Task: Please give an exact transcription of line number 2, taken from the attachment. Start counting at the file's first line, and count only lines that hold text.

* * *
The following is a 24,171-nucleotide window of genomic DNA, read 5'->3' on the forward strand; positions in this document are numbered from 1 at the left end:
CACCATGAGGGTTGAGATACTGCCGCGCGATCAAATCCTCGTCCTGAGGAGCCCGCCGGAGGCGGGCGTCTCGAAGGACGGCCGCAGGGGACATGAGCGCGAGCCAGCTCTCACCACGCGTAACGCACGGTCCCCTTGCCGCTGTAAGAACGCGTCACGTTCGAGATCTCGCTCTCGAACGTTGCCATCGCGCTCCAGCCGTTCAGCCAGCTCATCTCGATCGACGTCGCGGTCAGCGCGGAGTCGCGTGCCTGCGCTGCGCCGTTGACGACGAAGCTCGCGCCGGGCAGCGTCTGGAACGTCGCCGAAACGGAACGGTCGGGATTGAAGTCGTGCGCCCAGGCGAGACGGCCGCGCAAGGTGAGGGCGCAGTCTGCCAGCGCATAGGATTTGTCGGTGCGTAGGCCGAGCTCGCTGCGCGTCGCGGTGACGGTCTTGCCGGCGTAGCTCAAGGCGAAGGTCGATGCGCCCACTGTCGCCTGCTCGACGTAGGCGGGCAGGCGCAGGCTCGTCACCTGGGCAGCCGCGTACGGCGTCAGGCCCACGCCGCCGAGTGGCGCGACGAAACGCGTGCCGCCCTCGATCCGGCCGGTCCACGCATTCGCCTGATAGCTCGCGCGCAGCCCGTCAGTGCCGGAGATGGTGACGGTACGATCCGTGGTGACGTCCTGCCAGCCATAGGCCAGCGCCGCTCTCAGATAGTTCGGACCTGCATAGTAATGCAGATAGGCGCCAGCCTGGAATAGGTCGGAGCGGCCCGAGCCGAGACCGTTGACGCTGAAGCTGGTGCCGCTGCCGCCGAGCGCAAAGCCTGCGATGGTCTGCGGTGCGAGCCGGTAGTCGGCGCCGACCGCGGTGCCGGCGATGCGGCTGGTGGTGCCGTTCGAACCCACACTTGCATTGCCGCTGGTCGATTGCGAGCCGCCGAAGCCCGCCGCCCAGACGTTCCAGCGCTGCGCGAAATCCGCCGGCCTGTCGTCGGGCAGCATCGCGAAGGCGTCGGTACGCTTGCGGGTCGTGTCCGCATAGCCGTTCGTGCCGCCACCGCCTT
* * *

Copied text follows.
CACCATGAGGGTTGAGATACTGCCGCGCGATCAAATCCTCGTCCTGAGGAGCCCGCCGGAGGCGGGCGTCTCGAAGGACGGCCGCAGGGGACATGAGCGCGAGCCAGCTCTCACCACGCGTAACGCACGGTCCCCTTGCCGCTGTAAGAACGCGTCACGTTCGAGATCTCGCTCTCGAACGTTGCCATCGCGCTCCAGCCGTTCAGCCAGCTCATCTCGATCGACGTCGCGGTCAGCGCGGAGTCGCGTGCCTGCGCTGCGCCGTTGACGACGAAGCTCGCGCCGGGCAGCGTCTGGAACGTCGCCGAAACGGAACGGTCGGGATTGAAGTCGTGCGCCCAGGCGAGACGGCCGCGCAAGGTGAGGGCGCAGTCTGCCAGCGCATAGGATTTGTCGGTGCGTAGGCCGAGCTCGCTGCGCGTCGCGGTGACGGTCTTGCCGGCGTAGCTCAAGGCGAAGGTCGATGCGCCCACTGTCGCCTGCTCGACGTAGGCGGGCAGGCGCAGGCTCGTCACCTGGGCAGCCGCGTACGGCGTCAGGCCCACGCCGCCGAGTGGCGCGACGAAACGCGTGCCGCCCTCGATCCGGCCGGTCCACGCATTCGCCTGATAGCTCGCGCGCAGCCCGTCAGTGCCGGAGATGGTGACGGTACGATCCGTGGTGACGTCCTGCCAGCCATAGGCCAGCGCCGCTCTCAGATAGTTCGGACCTGCATAGTAATGCAGATAGGCGCCAGCCTGGAATAGGTCGGAGCGGCCCGAGCCGAGACCGTTGACGCTGAAGCTGGTGCCGCTGCCGCCGAGCGCAAAGCCTGCGATGGTCTGCGGTGCGAGCCGGTAGTCGGCGCCGACCGCGGTGCCGGCGATGCGGCTGGTGGTGCCGTTCGAACCCACACTTGCATTGCCGCTGGTCGATTGCGAGCCGCCGAAGCCCGCCGCCCAGACGTTCCAGCGCTGCGCGAAATCCGCCGGCCTGTCGTCGGGCAGCATCGCGAAGGCGTCGGTACGCTTGCGGGTCGTGTCCGCATAGCCGTTCGTGCCGCCACCGCCTT